My advisor did his postdoc there. I think I've made up my mind that I'm at least going to apply there. It's a very good school and Boulder seems like it's a cool place to live. So if I get accepted I'll just go out there and see for myself what I think of it.
 
  • #7
My student days are long ago and far away, but I live in Boulder and have known a few physics grad students. The students work very hard, but that's true in every decent physics program. If you don't want to slave, pick a different field. CU Boulder (only the Denver and Colorado Springs campuses are called "UC") physics is generally not in the top category with Berkeley, Princeton, Stanford, etc. but has a few outstanding sub-departments; the one I know about through the students is atomic and molecular optics, which is in the top in the country.
 
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  • #8
via the grapevine at my school, I've heard the condensed matter/atomic-optical physics there is among the best (along with UCSB-[although i tihnk ucsb is more theory.anyone confirm?]).
obviously, schools like stanford/mit, etc are great at everything, but in CM and what not, CU boulder/UCSB seem pretty high up there.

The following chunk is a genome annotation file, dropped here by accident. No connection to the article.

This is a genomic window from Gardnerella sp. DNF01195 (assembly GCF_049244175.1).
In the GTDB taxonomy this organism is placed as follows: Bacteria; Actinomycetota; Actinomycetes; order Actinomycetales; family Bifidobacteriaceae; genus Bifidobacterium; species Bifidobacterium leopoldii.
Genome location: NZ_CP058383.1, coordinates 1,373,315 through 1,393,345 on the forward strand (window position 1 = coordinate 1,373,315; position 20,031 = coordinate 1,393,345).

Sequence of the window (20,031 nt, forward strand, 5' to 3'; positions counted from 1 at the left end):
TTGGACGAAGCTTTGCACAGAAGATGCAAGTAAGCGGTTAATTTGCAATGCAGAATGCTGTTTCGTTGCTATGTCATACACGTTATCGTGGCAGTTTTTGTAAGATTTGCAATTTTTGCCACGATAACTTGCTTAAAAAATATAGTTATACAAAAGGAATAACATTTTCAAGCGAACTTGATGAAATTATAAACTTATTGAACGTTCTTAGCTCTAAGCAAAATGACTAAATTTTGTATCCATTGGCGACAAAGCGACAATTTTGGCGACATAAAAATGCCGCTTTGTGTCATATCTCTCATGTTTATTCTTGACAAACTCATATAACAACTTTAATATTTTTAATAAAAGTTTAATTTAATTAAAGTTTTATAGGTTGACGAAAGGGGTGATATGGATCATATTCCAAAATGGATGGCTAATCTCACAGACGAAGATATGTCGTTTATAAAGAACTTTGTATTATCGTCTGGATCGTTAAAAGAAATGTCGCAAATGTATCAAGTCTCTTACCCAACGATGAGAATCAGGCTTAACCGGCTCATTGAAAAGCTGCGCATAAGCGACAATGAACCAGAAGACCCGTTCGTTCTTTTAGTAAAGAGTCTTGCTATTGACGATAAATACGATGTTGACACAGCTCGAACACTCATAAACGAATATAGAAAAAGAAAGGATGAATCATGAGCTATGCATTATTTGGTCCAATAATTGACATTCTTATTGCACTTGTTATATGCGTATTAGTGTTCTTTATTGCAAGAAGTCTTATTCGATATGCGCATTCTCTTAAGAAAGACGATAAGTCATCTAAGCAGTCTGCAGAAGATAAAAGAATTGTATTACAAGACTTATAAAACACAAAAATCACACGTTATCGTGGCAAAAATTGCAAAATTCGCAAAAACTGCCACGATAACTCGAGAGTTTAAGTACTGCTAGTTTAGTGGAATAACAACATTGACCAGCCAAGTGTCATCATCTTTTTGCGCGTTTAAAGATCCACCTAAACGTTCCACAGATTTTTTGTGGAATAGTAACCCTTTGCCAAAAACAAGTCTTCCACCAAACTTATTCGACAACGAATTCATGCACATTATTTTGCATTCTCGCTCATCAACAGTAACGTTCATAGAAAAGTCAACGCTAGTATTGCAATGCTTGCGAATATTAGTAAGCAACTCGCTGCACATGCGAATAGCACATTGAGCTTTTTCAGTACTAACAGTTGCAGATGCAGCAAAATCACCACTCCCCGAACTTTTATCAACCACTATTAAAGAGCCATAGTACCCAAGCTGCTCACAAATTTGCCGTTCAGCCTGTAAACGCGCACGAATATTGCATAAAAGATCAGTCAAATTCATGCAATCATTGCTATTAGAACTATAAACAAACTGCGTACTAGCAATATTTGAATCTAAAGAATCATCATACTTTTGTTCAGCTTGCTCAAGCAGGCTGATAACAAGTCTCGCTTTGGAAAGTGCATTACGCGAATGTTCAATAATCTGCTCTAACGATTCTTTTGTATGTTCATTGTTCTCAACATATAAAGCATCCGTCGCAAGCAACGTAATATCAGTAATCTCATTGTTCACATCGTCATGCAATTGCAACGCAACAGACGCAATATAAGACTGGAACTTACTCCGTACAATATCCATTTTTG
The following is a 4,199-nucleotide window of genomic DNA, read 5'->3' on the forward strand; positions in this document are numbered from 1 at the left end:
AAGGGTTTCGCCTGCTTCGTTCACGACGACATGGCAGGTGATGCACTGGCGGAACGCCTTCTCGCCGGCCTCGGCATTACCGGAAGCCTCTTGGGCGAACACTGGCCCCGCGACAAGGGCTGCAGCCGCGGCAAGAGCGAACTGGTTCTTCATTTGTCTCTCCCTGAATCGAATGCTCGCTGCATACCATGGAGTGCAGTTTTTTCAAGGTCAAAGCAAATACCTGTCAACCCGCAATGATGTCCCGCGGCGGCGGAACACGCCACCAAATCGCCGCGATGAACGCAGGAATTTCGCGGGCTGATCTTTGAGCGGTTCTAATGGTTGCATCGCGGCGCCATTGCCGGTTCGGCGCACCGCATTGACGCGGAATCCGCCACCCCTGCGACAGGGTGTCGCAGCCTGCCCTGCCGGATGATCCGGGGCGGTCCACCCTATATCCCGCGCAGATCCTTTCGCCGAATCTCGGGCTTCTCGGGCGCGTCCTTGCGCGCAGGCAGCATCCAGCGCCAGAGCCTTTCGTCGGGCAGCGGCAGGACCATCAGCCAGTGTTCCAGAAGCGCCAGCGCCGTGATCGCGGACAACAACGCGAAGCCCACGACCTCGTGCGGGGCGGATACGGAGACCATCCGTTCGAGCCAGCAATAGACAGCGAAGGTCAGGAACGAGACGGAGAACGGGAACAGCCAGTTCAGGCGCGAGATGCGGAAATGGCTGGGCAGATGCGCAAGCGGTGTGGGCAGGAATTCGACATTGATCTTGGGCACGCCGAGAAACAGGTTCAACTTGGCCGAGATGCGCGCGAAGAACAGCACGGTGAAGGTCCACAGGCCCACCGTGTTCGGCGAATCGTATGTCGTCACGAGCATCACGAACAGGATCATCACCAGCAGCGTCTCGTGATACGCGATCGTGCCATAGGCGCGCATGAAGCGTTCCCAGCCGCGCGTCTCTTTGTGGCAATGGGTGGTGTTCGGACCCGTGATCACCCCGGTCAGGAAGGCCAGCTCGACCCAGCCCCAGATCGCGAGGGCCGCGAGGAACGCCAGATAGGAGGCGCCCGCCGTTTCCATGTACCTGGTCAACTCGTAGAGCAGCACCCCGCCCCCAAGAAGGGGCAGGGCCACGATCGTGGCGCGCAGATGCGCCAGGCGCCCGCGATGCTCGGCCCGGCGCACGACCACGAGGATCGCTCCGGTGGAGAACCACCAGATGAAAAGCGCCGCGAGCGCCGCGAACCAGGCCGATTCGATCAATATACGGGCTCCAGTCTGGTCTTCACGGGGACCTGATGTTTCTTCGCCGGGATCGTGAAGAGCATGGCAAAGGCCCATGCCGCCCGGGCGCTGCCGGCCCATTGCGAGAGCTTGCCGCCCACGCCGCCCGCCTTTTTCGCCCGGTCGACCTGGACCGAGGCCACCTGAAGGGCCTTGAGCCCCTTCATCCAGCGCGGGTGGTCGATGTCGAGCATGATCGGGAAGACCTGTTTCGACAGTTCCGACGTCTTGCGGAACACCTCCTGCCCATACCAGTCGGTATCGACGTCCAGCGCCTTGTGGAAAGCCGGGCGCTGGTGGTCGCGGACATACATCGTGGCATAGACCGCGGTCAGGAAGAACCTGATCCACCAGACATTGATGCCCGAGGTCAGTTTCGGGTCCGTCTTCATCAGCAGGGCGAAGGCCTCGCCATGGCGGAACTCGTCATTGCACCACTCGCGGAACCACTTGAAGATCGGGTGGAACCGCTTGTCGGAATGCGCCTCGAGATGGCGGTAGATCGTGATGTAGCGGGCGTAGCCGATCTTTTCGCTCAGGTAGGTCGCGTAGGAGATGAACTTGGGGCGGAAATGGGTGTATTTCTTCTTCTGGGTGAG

Related to What do you know about the Physics program at UC Boulder?

1. What kind of research opportunities are available in the Physics program at UC Boulder?

The Physics program at UC Boulder offers a wide range of research opportunities in various fields such as astrophysics, biophysics, condensed matter physics, and high energy physics. Students have the opportunity to work with top-notch faculty on cutting-edge projects, both on campus and at national laboratories.

2. Can students participate in internships or co-op programs as part of the Physics program at UC Boulder?

Yes, the Physics program at UC Boulder encourages students to gain hands-on experience through internships or co-op programs. The department has partnerships with leading companies and research institutions, providing students with valuable industry experience.

3. Are there any specialized tracks or concentrations within the Physics program at UC Boulder?

Yes, the Physics program at UC Boulder offers several specialized tracks, including Astrophysics, Biophysics, and Engineering Physics. These tracks allow students to focus on a specific area of interest and tailor their coursework accordingly.

4. How does the Physics program at UC Boulder prepare students for future careers?

The Physics program at UC Boulder prepares students for a variety of career paths, including research, academia, and industry. The rigorous curriculum and hands-on experience provided by the program equip students with critical thinking, problem-solving, and analytical skills, highly valued in the job market.

5. Are there opportunities for students to get involved in extracurricular activities related to Physics at UC Boulder?

Yes, there are several opportunities for students to get involved in extracurricular activities related to Physics at UC Boulder. The department has various student organizations, including the Society of Physics Students and Women in Physics, that offer networking events, guest lectures, and community outreach programs.